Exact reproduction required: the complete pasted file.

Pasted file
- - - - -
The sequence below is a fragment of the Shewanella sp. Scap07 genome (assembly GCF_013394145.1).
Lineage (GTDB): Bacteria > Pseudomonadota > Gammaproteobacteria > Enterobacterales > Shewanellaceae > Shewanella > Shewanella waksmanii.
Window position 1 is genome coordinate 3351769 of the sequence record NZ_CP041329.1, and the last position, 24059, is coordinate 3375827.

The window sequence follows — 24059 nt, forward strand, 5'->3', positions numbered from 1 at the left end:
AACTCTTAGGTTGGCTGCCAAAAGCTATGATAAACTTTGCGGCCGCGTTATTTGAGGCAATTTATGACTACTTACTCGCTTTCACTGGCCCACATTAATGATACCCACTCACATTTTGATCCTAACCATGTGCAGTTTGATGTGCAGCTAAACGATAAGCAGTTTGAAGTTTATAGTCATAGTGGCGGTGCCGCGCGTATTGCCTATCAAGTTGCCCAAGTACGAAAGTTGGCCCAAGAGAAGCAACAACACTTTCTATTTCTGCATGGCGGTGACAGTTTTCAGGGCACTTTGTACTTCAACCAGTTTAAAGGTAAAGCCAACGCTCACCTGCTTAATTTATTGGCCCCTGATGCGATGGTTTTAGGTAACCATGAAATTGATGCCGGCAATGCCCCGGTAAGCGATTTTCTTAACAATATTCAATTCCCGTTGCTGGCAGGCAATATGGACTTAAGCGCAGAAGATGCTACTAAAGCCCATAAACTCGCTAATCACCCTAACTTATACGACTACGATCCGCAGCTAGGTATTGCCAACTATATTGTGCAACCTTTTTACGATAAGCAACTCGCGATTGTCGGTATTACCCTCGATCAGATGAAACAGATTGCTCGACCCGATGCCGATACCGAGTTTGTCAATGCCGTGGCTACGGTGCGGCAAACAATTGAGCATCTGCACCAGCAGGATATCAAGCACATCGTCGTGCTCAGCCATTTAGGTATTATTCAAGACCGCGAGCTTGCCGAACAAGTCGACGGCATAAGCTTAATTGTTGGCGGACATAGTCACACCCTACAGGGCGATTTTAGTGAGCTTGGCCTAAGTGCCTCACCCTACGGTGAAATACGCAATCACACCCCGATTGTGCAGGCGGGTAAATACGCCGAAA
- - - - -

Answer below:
The sequence below is a fragment of the Shewanella sp. Scap07 genome (assembly GCF_013394145.1).
Lineage (GTDB): Bacteria > Pseudomonadota > Gammaproteobacteria > Enterobacterales > Shewanellaceae > Shewanella > Shewanella waksmanii.
Window position 1 is genome coordinate 3351769 of the sequence record NZ_CP041329.1, and the last position, 24059, is coordinate 3375827.

The window sequence follows — 24059 nt, forward strand, 5'->3', positions numbered from 1 at the left end:
AACTCTTAGGTTGGCTGCCAAAAGCTATGATAAACTTTGCGGCCGCGTTATTTGAGGCAATTTATGACTACTTACTCGCTTTCACTGGCCCACATTAATGATACCCACTCACATTTTGATCCTAACCATGTGCAGTTTGATGTGCAGCTAAACGATAAGCAGTTTGAAGTTTATAGTCATAGTGGCGGTGCCGCGCGTATTGCCTATCAAGTTGCCCAAGTACGAAAGTTGGCCCAAGAGAAGCAACAACACTTTCTATTTCTGCATGGCGGTGACAGTTTTCAGGGCACTTTGTACTTCAACCAGTTTAAAGGTAAAGCCAACGCTCACCTGCTTAATTTATTGGCCCCTGATGCGATGGTTTTAGGTAACCATGAAATTGATGCCGGCAATGCCCCGGTAAGCGATTTTCTTAACAATATTCAATTCCCGTTGCTGGCAGGCAATATGGACTTAAGCGCAGAAGATGCTACTAAAGCCCATAAACTCGCTAATCACCCTAACTTATACGACTACGATCCGCAGCTAGGTATTGCCAACTATATTGTGCAACCTTTTTACGATAAGCAACTCGCGATTGTCGGTATTACCCTCGATCAGATGAAACAGATTGCTCGACCCGATGCCGATACCGAGTTTGTCAATGCCGTGGCTACGGTGCGGCAAACAATTGAGCATCTGCACCAGCAGGATATCAAGCACATCGTCGTGCTCAGCCATTTAGGTATTATTCAAGACCGCGAGCTTGCCGAACAAGTCGACGGCATAAGCTTAATTGTTGGCGGACATAGTCACACCCTACAGGGCGATTTTAGTGAGCTTGGCCTAAGTGCCTCACCCTACGGTGAAATACGCAATCACACCCCGATTGTGCAGGCGGGTAAATACGCCGAAA